Scenario: getting colleagues up-to-speed

If someone joins your project, then it makes sense to share your working environment with them. At the same time, you want working environments to be independent, so that each project member can arrange it to their preferences. This is achieved by having a shared configuration from which you cherry-pick the parts you need.

We will continue where we left off in part 3 (Scenario: using project-specific sets of aliases). If you haven’t done the steps of the previous scenario, run this to get started:

cd /tmp
git clone

# Copy the end state of part 3 of the tutorial
cp -rf ./dodo-commands-tutorial/part3/after ./tutorial

# Create and activate a dodo environment for our project
cd ./tutorial
$(dodo env --init tutorial)

Preparing the configuration files for sharing

Let’s start by activating the tutorial environment:

$(dodo env tutorial)

If you followed the tutorial so far (or if you’ve cloned the latest starting point) then we have a working Dodo Commands configuration in /tmp/tutorial/.dodo_commands, and some scripts in /tmp/tutorial/commands. Let’s see how we can share this configuration with colleagues.

The first step we will take is to move some files into a src directory that we can add to git:

cd /tmp/tutorial
mkdir src
mv commands/ docker-compose.yml Dockerfile reader/ writer/ time.log src/

cd src
git init
git add *
git commit -m "First commit"

    [master (root-commit) 56f79a1] First commit
    9 files changed, 77741 insertions(+)
    create mode 100644 Dockerfile
    create mode 100644 commands/
    create mode 100644 commands/mk.meta
    create mode 100644 commands/
    create mode 100644 docker-compose.yml
    create mode 100644 reader/Makefile
    create mode 100644 time.log
    create mode 100644 writer/Makefile
    create mode 100644 writer/

We’re not adding the .dodo_commands directory to git, because then the ownership of these files will become a problem. It’s better if each developer can tweak the configuration to their liking.


The purpose of ${/ROOT/version} is to track the version of the configuration file. If the version in the local file is smaller than the version in the shared file, then it means that your colleague added something to the shared file. In this case, use dodo diff to synchronize your local file with the shared one. When you are done, make sure to edit the ${/ROOT/version} value so that it’s the same as the value in the shared file (this marks the fact that you are up-to-date with the shared configuration).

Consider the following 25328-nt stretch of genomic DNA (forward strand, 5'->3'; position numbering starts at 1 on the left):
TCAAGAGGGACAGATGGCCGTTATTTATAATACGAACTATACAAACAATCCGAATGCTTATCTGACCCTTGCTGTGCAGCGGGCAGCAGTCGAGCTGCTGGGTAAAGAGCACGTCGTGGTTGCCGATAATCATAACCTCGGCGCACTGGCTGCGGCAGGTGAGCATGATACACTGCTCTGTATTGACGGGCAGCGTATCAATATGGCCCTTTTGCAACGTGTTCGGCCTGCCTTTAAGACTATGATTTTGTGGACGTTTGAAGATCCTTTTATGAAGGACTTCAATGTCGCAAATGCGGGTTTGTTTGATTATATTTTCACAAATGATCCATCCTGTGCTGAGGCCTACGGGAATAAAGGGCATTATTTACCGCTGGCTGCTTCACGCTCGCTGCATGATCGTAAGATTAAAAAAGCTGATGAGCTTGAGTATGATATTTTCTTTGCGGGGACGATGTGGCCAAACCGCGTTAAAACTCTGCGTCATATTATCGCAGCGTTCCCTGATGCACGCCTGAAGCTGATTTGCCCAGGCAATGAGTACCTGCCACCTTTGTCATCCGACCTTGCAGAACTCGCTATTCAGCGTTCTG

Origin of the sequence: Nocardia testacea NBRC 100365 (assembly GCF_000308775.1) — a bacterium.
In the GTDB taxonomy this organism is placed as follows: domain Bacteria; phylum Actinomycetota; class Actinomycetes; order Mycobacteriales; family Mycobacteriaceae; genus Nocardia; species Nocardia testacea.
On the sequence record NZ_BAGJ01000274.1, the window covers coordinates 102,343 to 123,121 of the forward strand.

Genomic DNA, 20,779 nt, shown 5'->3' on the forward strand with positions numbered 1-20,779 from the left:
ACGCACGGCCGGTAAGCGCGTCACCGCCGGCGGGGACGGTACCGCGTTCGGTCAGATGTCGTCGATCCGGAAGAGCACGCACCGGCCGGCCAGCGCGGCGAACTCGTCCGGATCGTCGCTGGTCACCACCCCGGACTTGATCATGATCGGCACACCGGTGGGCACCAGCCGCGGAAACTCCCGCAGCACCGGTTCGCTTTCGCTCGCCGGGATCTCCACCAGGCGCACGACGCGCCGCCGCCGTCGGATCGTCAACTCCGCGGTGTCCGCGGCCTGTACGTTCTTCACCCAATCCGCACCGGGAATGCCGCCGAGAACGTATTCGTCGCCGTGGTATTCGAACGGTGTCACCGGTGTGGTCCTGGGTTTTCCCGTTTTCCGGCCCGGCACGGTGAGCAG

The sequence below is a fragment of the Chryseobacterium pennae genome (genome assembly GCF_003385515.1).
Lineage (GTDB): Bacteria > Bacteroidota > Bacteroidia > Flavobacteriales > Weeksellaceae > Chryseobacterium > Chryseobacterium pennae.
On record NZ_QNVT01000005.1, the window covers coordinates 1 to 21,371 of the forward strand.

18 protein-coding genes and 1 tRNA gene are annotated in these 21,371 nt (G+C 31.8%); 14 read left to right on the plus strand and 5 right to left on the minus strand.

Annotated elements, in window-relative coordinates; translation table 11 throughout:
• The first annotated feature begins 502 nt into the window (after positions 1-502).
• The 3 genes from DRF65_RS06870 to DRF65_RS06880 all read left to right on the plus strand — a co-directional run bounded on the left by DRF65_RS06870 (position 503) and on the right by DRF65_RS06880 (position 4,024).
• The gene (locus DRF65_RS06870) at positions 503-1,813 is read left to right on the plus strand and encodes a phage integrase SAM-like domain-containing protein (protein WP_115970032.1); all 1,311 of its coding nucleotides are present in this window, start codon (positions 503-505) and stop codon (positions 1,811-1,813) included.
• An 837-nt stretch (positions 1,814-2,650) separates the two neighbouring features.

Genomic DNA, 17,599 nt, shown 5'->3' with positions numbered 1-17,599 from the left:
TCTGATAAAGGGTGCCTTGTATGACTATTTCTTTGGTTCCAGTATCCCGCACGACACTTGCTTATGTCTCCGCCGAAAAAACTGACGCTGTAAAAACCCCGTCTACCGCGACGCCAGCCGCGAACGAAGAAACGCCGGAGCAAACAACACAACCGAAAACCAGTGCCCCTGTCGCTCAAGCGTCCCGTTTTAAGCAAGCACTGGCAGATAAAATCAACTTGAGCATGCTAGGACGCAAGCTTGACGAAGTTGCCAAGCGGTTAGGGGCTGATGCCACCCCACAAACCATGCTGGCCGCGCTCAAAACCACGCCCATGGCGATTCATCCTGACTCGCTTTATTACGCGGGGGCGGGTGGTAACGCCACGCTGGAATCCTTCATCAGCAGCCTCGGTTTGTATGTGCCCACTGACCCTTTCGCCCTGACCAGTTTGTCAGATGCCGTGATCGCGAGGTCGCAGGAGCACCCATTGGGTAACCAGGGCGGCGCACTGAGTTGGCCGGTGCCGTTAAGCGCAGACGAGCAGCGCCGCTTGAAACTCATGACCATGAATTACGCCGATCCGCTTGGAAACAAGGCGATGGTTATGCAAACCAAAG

Bootstrapping a Dodo Commands environment

We are now ready to let a colleague work on our project. To similate the steps that our colleague will take on their computer, we will create an environment named colleague and pretend that this is the “tutorial” environment that they will use. We will use the bootstrap command to initialize it. This will provide our colleage with a copy of the configuration files that we just added to git.

$(dodo env --create colleague)
dodo bootstrap --git-url=/tmp/tutorial/src src extra/dodo_commands/config --confirm

    (/tmp) mkdir -p /home/maarten/projects/colleague

    confirm? [Y/n]

    (/tmp) cp -rf \

    Copying shared environment files to your local environment...

    Warning, destination path already exists: ~/projects/colleague/.dodo_commands/config.yaml. Overwrite it?
    confirm? [Y/n]

    (/tmp) cp -rf
    confirm? [Y/n]

    (/tmp) cp -rf
    confirm? [Y/n]

    (/tmp) cp -rf
    confirm? [Y/n]

Because we used the --confirm flag, the command asks permission to copy the shared configuration files to our local configuration directory. Let’s look at the arguments that were supplied in the call to bootstrap:

  • We used a --git-url that points to our local git repository. Usually you would use a remote git url.

  • The repository is cloned to the src subdirectory of colleague’s project directory.

  • The shared configuration files are copied from the extra/dodo_commands/config location (which is relative to src) to the configuration directory of colleague.

Detail sections

Open the adjacent tabs for more detail sections